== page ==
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LONDON -- New initiatives are emerging to provide more advanced analysis and prediction of U.K. windstorm risks.
U.K.-based reinsurance broker Willis Faber Re and the U.K. Meteorological Office recently launched a new, joint venture computerized windstorm model.
It is the first time the U.K. Meteorological Office has joined forces with a company within the U.K. insurance and reinsurance industry to analyze windstorm risks, according to Oliver Peterken, executive director of research and development at Willis Faber Re.
Aon Group (UK) Ltd. also is looking to improve its current windstorm modeling techniques and plans to launch a new, more detailed model by the end of the year, said Matthew Eagle, associate director of research and development for Aon's U.K. non-marine reinsurance division.
Mr. Eagle said there is a general move within the United Kingdom to refine current windstorm modeling techniques.
"There is a recognition that the early models need to be updated, and we are moving to upgrade to a new generation," he said.
Mr. Peterken said Willis Faber Re, the worldwide reinsurance division of London-based Willis Corroon Group P.L.C., initiated the new project with the Meteorological Office because of Willis Faber Re's dissatisfaction with existing U.K. windstorm models.
Windstorm modeling is widely used throughout the U.K insurance and reinsurance industry, and Willis Faber Re has previously used a number of models, Mr. Peterken said.
But, he said, existing models used by U.K. brokers, including Willis Faber Re, and insurers, reinsurers and catastrophe modeling companies have a scientific weakness because of their reliance on observations of windspeeds at ground level.
Such observations are severely impacted by hills and buildings and do not provide accurate modeling data, according to Mr. Peterken.
He said Willis Faber Re decided to access the scientific experience and expertise of the Meteorological Office to develop a new approach based on modeling windspeeds in the upper atmosphere.
Windspeeds at such levels are calculated by a detailed, mathematical technique developed by the Office. The new model can transfer the upper atmosphere windspeeds of past windstorms to ground level to estimate their potential impact on current properties.
The new windstorm model is the result of 18 months of research and development by Willis Faber Re and the Meteorological Office. Neither would reveal its monetary investment in the project.
Aon's Mr. Eagle said Aon recognizes Willis Faber Re's criticism that current U.K. windstorm modeling techniques are not entirely accurate. But he said any windstorm modeling technique always will require some estimation.
Aon's current windstorm model is based on data from weather stations across the United Kingdom.
The new model will use digital terrain analysis to more accurately "fill in the gaps" between the weather stations, Mr. Eagle said.
He said the analysis will take into account factors such as ground elevation, distance from the coast and wind direction, and it will allow Aon to produce average windspeed grids of 1 square meter across the United Kingdom.
The new Aon model is being developed with advice from spatial statisticians from Oxford University.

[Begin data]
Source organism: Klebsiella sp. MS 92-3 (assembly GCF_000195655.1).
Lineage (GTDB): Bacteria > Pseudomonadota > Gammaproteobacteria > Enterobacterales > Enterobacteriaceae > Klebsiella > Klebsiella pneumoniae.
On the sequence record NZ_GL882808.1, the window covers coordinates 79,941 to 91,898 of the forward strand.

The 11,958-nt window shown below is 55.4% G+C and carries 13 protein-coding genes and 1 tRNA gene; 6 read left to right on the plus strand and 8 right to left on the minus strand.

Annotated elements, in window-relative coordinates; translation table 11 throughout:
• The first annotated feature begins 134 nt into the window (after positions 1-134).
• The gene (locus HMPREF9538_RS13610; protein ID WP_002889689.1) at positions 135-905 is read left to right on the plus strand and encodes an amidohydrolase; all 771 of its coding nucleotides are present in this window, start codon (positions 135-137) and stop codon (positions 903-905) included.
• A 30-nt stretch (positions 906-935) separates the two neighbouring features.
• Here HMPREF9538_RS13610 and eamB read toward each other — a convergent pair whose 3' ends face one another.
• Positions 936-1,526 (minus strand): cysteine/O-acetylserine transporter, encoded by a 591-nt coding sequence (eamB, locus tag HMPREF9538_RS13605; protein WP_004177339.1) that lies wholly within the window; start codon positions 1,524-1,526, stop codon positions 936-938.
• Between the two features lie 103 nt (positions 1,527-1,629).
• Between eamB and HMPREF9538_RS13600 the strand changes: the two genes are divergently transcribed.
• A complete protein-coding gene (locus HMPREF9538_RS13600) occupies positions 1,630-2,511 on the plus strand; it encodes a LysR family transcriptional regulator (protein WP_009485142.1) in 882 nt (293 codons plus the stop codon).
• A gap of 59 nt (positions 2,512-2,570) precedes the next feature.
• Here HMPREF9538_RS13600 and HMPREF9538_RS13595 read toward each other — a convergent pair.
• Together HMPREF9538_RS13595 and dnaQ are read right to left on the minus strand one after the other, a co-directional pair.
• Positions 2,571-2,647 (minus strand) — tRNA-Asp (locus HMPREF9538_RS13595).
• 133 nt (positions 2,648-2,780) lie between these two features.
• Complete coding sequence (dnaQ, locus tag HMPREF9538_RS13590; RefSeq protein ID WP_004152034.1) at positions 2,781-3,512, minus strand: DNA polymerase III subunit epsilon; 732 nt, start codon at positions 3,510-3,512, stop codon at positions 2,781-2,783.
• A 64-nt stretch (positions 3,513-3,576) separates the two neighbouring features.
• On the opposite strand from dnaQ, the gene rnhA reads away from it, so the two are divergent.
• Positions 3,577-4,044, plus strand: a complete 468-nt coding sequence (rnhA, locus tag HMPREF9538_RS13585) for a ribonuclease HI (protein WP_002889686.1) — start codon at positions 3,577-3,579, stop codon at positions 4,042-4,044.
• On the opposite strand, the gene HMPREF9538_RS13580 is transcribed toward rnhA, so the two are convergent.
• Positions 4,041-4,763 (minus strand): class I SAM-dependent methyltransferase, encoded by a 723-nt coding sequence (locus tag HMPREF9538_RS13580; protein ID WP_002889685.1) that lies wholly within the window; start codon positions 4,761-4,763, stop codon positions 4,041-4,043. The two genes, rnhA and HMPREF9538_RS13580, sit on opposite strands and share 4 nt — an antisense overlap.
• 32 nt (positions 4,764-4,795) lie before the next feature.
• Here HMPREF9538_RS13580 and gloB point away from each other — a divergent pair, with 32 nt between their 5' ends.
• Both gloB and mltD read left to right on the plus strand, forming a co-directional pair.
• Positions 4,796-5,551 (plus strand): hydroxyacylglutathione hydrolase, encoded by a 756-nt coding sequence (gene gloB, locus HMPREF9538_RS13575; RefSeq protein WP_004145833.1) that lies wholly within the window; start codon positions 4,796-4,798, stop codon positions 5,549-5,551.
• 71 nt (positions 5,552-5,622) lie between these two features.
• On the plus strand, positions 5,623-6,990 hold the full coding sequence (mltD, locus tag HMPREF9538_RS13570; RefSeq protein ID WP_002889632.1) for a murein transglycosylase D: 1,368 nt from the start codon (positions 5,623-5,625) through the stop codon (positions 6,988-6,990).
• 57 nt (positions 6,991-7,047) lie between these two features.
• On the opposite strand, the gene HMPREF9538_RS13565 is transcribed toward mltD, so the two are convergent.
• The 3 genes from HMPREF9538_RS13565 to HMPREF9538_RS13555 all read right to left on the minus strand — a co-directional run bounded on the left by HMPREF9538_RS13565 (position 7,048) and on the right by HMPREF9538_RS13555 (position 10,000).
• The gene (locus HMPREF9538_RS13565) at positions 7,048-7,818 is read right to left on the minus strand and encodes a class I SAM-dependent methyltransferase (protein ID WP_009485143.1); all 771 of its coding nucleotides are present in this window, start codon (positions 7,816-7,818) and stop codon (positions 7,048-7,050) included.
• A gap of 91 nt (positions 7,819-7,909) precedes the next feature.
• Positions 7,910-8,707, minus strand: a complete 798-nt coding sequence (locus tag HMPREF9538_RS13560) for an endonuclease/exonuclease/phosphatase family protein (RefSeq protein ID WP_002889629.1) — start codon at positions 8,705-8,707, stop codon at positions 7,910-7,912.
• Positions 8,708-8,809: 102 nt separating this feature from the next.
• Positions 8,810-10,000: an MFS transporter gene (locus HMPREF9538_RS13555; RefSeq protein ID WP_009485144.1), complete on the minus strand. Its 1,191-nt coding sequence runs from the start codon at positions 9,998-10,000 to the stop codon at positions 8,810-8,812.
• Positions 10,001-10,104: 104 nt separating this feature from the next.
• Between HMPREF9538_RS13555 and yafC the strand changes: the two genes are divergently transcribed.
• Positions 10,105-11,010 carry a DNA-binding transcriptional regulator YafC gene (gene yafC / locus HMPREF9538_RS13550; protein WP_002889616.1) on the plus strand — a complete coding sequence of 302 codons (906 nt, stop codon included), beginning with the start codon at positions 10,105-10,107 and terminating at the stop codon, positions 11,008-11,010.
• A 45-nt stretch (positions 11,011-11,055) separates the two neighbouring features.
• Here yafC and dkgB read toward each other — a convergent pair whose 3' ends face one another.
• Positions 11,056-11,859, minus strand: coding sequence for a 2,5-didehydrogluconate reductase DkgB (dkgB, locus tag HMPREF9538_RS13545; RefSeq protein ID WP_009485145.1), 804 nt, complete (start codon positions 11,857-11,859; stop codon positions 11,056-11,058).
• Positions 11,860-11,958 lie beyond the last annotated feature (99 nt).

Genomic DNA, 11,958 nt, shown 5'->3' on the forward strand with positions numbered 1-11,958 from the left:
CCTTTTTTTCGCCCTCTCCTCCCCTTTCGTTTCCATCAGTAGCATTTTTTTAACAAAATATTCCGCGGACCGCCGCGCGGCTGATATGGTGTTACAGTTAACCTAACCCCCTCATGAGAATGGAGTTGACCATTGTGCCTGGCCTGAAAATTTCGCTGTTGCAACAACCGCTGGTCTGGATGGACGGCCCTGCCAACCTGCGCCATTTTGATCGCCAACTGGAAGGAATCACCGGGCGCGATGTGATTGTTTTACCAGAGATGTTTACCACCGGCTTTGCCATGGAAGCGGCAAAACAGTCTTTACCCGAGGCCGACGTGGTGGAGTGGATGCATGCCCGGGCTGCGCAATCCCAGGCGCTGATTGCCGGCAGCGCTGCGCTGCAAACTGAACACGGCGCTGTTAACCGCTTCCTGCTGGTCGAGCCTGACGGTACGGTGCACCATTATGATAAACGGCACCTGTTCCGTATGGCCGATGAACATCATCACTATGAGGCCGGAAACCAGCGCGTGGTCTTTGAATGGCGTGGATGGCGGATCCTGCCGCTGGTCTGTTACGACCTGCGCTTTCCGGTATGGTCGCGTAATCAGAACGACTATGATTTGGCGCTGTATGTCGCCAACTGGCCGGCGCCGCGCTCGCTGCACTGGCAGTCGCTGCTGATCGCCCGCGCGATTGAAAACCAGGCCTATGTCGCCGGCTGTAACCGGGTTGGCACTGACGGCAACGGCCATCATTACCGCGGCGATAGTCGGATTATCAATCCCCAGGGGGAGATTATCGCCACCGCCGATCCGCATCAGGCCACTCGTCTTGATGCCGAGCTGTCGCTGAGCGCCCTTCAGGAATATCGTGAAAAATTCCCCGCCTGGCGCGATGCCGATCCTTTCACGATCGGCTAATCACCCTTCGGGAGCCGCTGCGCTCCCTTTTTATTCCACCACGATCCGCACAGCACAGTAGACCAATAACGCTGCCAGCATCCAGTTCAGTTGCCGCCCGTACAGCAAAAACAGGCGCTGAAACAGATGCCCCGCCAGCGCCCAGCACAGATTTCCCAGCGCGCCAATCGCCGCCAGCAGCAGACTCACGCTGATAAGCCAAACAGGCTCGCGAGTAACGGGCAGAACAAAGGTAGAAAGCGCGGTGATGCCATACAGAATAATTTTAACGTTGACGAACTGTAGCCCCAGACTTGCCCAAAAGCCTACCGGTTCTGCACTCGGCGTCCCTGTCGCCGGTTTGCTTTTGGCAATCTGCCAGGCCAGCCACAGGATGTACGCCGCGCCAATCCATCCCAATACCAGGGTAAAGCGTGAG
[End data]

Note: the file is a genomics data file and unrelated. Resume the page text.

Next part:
Willis Faber Re's Mr. Peterken said another advantage of the new Meteorological Office model is it can be very geographically focused.
The Office has computer data on all extreme wind events in the United Kingdom dating back to the early 1970s.
Under the new model, that data is put into specially designed statistical analysis software supplied by U.K. computer company SPSS (UK) Ltd. of Surrey, England.
The software analyzes the past windstorm descriptions to create profiles of future windstorms in particular geographic areas. For example, the model can produce estimates of the maximum gust speeds likely to be experienced in individual postal code sectors throughout the United Kingdom.
By combining the Meteorological Office estimates with its own property damage and insurance records from past windstorms, Willis Faber Re aims to estimate the potential value of insurance claims arising from windstorms in specific areas of the United Kingdom.
Mr. Peterken said the estimates will enhance Willis Faber Re's consulting advice to its reinsurance clients.
He said the analysis produced by the new model also will be marketed to other companies within the U.K. insurance and reinsurance industry.
There also has been interest in the model from outside the insurance industry, such as utility companies, Mr. Peterken said.
Winter is the peak season for windstorms in the United Kingdom. The most recent catastrophic U.K. windstorm loss was an October 1987 storm that caused insured damage of about L1 billion ($1.68 billion). A series of severe windstorms in the United Kingdom last winter caused insured damage of about L650 million ($1.08 billion) (BI, Jan 19).
Aon's Mr. Eagle said there is some evidence there has been an increase in windstorm activity in the United Kingdom over the past 20 years.
"But I think it is too early to say whether it is a permanent increase or just a natural variation," he said.
Dan Hollis, an applied climatologist at the Meteorological Office, agreed it is difficult to say if there has been an increase or decrease in U.K. windstorm occurrence, as such trends are most accurately charted over a period of about 50 years.
"We don't have computerized data for that long, so it is difficult to compare," he said. "But what we can say is there has been a move towards greater variation and more extremes."
Willis Faber Re and the Meteorological Office eventually plan to expand their new model so it can produce estimates of the probability of future storm and gale occurrence in the United Kingdom.